Boosting the minimum wage may cost as many as 500,000 people their jobs, said a new report from Congress’s financial scorekeeper that diminishes chances for an agreement on one of President Barack Obama’s priorities.
The effort by Obama and Senate Democrats to raise the minimum wage to $10.10 an hour already faced opposition in the Republican-led House. Tuesday’s report from the Congressional Budget Office provided more fodder for Republicans who have been arguing the proposal would kill jobs.
“This is going to give some angst to Democrats,” said former Representative Bart Stupak, a Michigan Democrat.
The report also showed that raising the minimum wage from $7.25 an hour may lift about 900,000 Americans out of poverty, supporting Democrats’ arguments in favor of the legislation.
Still, Republicans said the potential job losses outweighed those findings. Brendan Buck, a spokesman for House Speaker John Boehner, said the CBO report “confirms what we’ve long known.”
“With unemployment Americans’ top concern, our focus should be creating -- not destroying -- jobs for those who need them most,” Buck said in a statement.
Maurice “Hank” Greenberg, a Republican donor and former chief executive officer of American International Group Inc., said his party was on the wrong side of the issue. A Jan. 8 poll by Quinnipiac University found that 71% of Americans, including 52% of Republicans, support a higher minimum wage.
“The Republicans must not be viewed as the party that killed it,” Greenberg said today in a Bloomberg Television interview. “If they do that, they’re going to have a tough time in the forthcoming elections. So from a practical point of view I’d hope they’d get it done.”
A campaign built around raising the minimum wage can help Democrats win political races in battleground states, said Richard Trumka, president of the AFL-CIO federation of 56 unions with 12.5 million members.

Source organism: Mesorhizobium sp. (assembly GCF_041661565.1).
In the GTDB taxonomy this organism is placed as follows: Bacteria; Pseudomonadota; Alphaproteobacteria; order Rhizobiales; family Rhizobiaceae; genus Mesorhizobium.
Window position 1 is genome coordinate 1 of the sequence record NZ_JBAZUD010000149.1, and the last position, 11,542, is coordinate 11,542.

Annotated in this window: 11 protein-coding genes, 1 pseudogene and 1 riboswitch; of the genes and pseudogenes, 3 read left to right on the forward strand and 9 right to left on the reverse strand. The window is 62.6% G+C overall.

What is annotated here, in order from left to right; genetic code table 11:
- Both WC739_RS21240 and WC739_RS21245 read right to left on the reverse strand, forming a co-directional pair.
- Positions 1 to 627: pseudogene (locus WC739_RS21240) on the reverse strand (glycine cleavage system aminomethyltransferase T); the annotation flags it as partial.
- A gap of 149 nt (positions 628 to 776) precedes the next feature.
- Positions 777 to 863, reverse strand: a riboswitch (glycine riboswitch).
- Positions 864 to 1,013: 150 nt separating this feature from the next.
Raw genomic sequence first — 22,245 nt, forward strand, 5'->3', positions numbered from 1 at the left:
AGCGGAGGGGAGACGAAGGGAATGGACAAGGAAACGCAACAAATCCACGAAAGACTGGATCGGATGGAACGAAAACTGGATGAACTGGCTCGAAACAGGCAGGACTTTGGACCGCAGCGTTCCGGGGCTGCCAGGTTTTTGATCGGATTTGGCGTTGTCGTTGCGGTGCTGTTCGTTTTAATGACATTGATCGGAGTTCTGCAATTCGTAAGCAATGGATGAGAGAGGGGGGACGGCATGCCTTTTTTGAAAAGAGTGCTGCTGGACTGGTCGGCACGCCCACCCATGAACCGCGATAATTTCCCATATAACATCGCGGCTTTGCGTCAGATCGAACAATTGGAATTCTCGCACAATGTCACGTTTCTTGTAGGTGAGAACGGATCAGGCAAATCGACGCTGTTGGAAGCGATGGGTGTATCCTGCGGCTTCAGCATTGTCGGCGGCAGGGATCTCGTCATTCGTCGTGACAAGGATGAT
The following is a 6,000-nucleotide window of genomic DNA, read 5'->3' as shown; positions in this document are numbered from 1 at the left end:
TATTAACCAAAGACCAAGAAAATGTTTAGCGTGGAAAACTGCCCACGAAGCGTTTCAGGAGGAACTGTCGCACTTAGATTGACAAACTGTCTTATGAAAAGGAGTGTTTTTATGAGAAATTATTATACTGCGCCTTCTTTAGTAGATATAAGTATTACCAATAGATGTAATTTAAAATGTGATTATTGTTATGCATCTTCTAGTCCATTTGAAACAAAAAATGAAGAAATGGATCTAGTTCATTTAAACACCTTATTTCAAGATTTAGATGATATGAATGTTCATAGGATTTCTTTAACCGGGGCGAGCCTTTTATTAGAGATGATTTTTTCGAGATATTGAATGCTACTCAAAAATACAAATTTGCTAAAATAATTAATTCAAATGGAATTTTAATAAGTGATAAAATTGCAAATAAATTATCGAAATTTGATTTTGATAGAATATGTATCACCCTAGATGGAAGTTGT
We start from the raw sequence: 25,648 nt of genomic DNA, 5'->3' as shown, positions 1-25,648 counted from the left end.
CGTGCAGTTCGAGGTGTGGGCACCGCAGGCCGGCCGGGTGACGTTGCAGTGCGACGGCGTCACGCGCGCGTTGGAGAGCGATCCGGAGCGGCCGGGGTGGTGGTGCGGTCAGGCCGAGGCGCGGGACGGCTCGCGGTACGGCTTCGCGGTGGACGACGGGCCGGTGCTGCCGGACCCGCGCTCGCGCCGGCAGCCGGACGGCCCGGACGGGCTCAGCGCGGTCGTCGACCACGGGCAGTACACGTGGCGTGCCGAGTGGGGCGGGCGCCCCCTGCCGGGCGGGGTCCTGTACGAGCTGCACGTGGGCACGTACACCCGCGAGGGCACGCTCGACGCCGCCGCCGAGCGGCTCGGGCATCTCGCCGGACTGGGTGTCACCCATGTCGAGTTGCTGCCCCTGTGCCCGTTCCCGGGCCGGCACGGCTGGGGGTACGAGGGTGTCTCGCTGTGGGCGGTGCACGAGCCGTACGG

“Raising wages for Americans, for all workers, is the issue of our time and hopefully will be the issue of this election,” Trumka said today on a conference call with reporters. “They can yell all they want but this is a winning issue.”
The change would most affect leisure and hospitality companies, which employed 51% of minimum-wage workers in 2012, according to a Bloomberg Government analysis. At least 50 companies and industry groups are lobbying Congress on the issue, including Yum! Brands Inc., the operator of Kentucky Fried Chicken and Taco Bell restaurants.
Companies, including Darden Restaurants Inc., which owns Red Lobster and Olive Garden, cite a potential minimum wage increase as a risk factor in filings with the U.S. Securities and Exchange Commission. Others, such as Costco Wholesale Corp., back the change, saying it would help reduce turnover and increase productivity.Senate Majority Leader Harry Reid, a Nevada Democrat, plans to bring a minimum wage increase proposal to the Senate floor in March. In a statement, he emphasized a finding in the report that the move would increase pay for 16 million Americans.